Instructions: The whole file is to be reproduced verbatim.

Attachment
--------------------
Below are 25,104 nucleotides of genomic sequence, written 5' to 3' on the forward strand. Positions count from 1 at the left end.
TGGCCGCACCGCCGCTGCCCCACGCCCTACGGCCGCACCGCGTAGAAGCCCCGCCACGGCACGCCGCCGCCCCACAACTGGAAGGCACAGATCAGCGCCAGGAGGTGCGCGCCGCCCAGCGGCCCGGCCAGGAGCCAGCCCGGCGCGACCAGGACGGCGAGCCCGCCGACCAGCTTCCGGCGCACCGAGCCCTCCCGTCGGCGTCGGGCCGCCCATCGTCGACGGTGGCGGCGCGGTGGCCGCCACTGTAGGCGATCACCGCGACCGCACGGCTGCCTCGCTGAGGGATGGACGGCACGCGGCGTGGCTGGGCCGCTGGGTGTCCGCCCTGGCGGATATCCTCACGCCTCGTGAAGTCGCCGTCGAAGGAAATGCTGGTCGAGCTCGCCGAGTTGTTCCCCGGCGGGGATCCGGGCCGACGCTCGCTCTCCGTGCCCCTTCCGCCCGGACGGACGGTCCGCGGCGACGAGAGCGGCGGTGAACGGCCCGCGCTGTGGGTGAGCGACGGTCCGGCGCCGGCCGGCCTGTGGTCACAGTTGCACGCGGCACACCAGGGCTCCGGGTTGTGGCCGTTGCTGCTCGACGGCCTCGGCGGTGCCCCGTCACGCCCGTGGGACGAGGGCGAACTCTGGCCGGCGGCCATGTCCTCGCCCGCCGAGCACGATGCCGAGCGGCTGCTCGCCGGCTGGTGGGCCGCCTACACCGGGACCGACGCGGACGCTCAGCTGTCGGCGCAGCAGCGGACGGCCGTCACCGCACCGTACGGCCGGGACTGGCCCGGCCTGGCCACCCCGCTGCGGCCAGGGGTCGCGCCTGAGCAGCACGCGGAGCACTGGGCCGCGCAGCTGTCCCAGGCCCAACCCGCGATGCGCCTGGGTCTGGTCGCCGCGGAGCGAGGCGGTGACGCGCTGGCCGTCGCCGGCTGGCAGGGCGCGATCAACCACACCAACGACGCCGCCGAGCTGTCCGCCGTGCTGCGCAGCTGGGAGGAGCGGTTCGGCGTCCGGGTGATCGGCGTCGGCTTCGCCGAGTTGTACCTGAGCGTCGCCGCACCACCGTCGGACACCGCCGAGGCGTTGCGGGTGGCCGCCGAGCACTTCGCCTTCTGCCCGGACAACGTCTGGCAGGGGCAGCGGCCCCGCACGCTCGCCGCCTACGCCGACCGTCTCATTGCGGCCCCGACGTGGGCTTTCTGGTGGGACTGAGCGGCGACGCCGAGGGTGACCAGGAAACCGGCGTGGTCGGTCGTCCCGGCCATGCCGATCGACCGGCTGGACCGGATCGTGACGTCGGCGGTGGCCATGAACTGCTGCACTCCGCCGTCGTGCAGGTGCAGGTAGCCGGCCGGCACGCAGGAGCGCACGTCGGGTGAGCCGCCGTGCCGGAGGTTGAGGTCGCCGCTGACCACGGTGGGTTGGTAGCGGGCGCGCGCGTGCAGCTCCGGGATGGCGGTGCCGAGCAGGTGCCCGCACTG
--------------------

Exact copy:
Below are 25,104 nucleotides of genomic sequence, written 5' to 3' on the forward strand. Positions count from 1 at the left end.
TGGCCGCACCGCCGCTGCCCCACGCCCTACGGCCGCACCGCGTAGAAGCCCCGCCACGGCACGCCGCCGCCCCACAACTGGAAGGCACAGATCAGCGCCAGGAGGTGCGCGCCGCCCAGCGGCCCGGCCAGGAGCCAGCCCGGCGCGACCAGGACGGCGAGCCCGCCGACCAGCTTCCGGCGCACCGAGCCCTCCCGTCGGCGTCGGGCCGCCCATCGTCGACGGTGGCGGCGCGGTGGCCGCCACTGTAGGCGATCACCGCGACCGCACGGCTGCCTCGCTGAGGGATGGACGGCACGCGGCGTGGCTGGGCCGCTGGGTGTCCGCCCTGGCGGATATCCTCACGCCTCGTGAAGTCGCCGTCGAAGGAAATGCTGGTCGAGCTCGCCGAGTTGTTCCCCGGCGGGGATCCGGGCCGACGCTCGCTCTCCGTGCCCCTTCCGCCCGGACGGACGGTCCGCGGCGACGAGAGCGGCGGTGAACGGCCCGCGCTGTGGGTGAGCGACGGTCCGGCGCCGGCCGGCCTGTGGTCACAGTTGCACGCGGCACACCAGGGCTCCGGGTTGTGGCCGTTGCTGCTCGACGGCCTCGGCGGTGCCCCGTCACGCCCGTGGGACGAGGGCGAACTCTGGCCGGCGGCCATGTCCTCGCCCGCCGAGCACGATGCCGAGCGGCTGCTCGCCGGCTGGTGGGCCGCCTACACCGGGACCGACGCGGACGCTCAGCTGTCGGCGCAGCAGCGGACGGCCGTCACCGCACCGTACGGCCGGGACTGGCCCGGCCTGGCCACCCCGCTGCGGCCAGGGGTCGCGCCTGAGCAGCACGCGGAGCACTGGGCCGCGCAGCTGTCCCAGGCCCAACCCGCGATGCGCCTGGGTCTGGTCGCCGCGGAGCGAGGCGGTGACGCGCTGGCCGTCGCCGGCTGGCAGGGCGCGATCAACCACACCAACGACGCCGCCGAGCTGTCCGCCGTGCTGCGCAGCTGGGAGGAGCGGTTCGGCGTCCGGGTGATCGGCGTCGGCTTCGCCGAGTTGTACCTGAGCGTCGCCGCACCACCGTCGGACACCGCCGAGGCGTTGCGGGTGGCCGCCGAGCACTTCGCCTTCTGCCCGGACAACGTCTGGCAGGGGCAGCGGCCCCGCACGCTCGCCGCCTACGCCGACCGTCTCATTGCGGCCCCGACGTGGGCTTTCTGGTGGGACTGAGCGGCGACGCCGAGGGTGACCAGGAAACCGGCGTGGTCGGTCGTCCCGGCCATGCCGATCGACCGGCTGGACCGGATCGTGACGTCGGCGGTGGCCATGAACTGCTGCACTCCGCCGTCGTGCAGGTGCAGGTAGCCGGCCGGCACGCAGGAGCGCACGTCGGGTGAGCCGCCGTGCCGGAGGTTGAGGTCGCCGCTGACCACGGTGGGTTGGTAGCGGGCGCGCGCGTGCAGCTCCGGGATGGCGGTGCCGAGCAGGTGCCCGCACTG